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Reagan's economists

THE notion around the White House of scrapping the Council of Economic Advisers -- the small economic-analysis shop that works directly for the Oval Office -- was a misguided idea from the outset. President Reagan has taken the better approach in nominating a new chairman for the council. Ironically, his choice of Beryl Sprinkel may add up to an important plus for the council -- and the White House. Mr. Sprinkel is now undersecretary of the Treasury for monetary affairs. He is a ``monetarist'' -- i.e., an economist who believes that changes in the money supply are major factors in determining a nation's economic course. That aside, he is also a close associate of the new White House chief of staff, Donald Regan, his previous boss at the Treasury.

All expectations are that Mr. Regan will be a main economic spokesman -- and economic adviser -- to President Reagan. So the Council of Economic Advisers could well continue to be overshadowed at the White House. Mr. Sprinkel, moreover, is a team player -- a person known to be staunch in his support of President Reagan. Beryl Sprinkel would not be expected to challenge administration economic policy as former CEA chairman Martin Feldstein often did.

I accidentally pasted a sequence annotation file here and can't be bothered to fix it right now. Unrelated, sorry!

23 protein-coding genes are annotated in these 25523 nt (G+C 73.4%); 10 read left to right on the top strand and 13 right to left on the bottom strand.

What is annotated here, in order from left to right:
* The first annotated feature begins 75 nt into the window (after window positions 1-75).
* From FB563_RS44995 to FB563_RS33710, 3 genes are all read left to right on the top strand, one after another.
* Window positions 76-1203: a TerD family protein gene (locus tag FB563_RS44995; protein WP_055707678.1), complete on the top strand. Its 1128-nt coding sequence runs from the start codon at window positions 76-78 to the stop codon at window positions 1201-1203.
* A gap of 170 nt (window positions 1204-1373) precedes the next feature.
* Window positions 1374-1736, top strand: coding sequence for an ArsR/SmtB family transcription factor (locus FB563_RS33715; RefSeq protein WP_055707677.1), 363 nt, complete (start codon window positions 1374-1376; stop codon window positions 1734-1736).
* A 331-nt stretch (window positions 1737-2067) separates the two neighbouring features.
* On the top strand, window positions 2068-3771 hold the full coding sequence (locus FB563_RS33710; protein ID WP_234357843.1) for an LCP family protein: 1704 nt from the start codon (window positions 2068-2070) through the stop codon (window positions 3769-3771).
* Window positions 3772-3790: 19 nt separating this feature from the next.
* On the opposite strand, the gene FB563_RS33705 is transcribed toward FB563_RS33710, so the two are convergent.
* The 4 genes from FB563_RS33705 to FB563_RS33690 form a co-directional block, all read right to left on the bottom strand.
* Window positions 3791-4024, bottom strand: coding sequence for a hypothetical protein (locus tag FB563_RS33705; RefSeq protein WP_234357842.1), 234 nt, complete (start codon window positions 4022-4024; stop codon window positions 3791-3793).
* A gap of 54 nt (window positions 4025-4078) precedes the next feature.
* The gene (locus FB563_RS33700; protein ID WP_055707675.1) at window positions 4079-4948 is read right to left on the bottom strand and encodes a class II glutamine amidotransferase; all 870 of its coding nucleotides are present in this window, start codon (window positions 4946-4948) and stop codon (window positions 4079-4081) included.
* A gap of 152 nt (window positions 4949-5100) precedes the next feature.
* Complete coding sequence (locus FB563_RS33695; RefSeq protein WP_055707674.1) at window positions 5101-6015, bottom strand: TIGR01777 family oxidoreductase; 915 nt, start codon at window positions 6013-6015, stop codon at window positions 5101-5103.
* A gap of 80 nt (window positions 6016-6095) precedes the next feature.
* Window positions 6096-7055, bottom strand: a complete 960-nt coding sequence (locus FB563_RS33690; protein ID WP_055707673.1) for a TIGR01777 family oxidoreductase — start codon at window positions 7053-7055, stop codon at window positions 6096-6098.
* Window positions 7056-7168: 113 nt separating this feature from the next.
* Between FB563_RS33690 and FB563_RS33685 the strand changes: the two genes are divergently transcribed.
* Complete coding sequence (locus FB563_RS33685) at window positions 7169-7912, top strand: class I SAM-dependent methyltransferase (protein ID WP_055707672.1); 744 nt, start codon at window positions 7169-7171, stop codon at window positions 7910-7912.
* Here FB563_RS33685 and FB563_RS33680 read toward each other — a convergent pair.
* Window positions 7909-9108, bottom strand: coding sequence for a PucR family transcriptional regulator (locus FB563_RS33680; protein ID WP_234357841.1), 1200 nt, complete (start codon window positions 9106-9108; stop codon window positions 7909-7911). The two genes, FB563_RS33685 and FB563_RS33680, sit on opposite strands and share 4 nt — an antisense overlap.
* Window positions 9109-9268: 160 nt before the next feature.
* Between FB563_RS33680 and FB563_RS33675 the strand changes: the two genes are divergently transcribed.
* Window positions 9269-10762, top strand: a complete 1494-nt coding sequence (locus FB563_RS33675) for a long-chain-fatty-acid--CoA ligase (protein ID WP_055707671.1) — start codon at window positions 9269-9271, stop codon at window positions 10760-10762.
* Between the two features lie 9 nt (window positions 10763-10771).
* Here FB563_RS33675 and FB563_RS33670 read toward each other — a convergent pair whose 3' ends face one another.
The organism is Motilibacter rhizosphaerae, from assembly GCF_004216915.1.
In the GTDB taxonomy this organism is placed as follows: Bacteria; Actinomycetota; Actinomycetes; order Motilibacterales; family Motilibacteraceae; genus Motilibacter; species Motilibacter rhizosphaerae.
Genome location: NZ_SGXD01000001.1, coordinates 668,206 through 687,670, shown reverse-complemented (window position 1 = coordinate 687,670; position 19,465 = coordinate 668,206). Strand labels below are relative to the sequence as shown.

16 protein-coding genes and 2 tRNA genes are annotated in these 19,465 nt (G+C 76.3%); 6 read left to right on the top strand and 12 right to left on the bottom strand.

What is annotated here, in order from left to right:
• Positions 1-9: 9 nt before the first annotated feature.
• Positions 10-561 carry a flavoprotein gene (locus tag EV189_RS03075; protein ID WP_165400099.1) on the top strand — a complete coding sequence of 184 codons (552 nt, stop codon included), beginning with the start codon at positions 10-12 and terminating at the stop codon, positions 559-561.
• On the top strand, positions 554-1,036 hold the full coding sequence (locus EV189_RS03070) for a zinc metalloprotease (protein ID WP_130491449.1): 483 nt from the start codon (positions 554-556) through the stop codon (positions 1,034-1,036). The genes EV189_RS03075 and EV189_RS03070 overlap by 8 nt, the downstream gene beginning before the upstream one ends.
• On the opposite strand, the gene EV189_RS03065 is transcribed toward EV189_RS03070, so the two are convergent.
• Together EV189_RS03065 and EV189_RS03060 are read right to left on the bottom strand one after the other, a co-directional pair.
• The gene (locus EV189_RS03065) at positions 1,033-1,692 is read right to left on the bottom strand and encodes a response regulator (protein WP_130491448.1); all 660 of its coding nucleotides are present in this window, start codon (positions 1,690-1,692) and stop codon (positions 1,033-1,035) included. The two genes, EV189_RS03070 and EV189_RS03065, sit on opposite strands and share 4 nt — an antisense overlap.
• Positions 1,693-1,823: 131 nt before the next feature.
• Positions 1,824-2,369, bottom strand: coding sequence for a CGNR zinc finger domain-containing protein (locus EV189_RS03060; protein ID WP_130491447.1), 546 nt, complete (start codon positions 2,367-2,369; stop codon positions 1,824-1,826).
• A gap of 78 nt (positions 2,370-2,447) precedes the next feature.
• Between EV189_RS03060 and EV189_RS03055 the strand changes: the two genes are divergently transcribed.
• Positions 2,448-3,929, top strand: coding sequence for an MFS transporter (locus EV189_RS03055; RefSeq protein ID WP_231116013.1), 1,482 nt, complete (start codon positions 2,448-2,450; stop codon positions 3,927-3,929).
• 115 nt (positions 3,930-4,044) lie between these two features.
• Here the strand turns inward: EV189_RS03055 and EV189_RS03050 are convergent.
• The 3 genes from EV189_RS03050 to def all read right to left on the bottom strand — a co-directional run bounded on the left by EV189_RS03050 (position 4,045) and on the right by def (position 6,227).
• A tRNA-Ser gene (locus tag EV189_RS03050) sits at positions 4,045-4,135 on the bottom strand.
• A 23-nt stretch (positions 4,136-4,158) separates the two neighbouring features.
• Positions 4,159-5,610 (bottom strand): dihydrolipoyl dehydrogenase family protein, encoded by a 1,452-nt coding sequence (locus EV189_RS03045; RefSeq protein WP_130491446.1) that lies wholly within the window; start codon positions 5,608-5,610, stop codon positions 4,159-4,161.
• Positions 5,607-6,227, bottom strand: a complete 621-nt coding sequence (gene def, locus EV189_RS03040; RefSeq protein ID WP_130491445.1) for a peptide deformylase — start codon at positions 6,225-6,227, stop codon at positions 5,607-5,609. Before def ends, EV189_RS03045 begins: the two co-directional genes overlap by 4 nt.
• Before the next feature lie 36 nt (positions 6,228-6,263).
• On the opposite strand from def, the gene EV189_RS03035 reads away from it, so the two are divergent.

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But that may actually be something of an advantage at this juncture. Mr. Sprinkel, for all his monetarist economic leanings, is known as a careful and thoroughly professional economist. He has been directly involved in many of the administration's most important economic proceedings, particularly on the international front, where he dealt with third-world debt and the financing role of international lending agencies.

Clearly, the White House is going to need some careful -- and hard -- economic analysis during the months ahead. As President Reagan noted in his press conference last week, the economy is looking better than anticipated. Steady growth should continue during 1985.

But there are serious challenges: the high value of the dollar vis-`a-vis other currencies. The continued erosion in US exports. Budget deficits which, without congressional efforts to curb them, will worsen.

Add to all this the fact that the Federal Reserve Board has apparently ended its easier credit policy -- although not yet directly moving toward a policy of tightening credit -- and the period ahead has many economic uncertainties.

In short, the White House is going to need a CEA that perceives the intricate linkages between money supply, credit, third-world debt, and the movement of the dollar on international markets. In that regard, Mr. Sprinkel may prove a logical choice.

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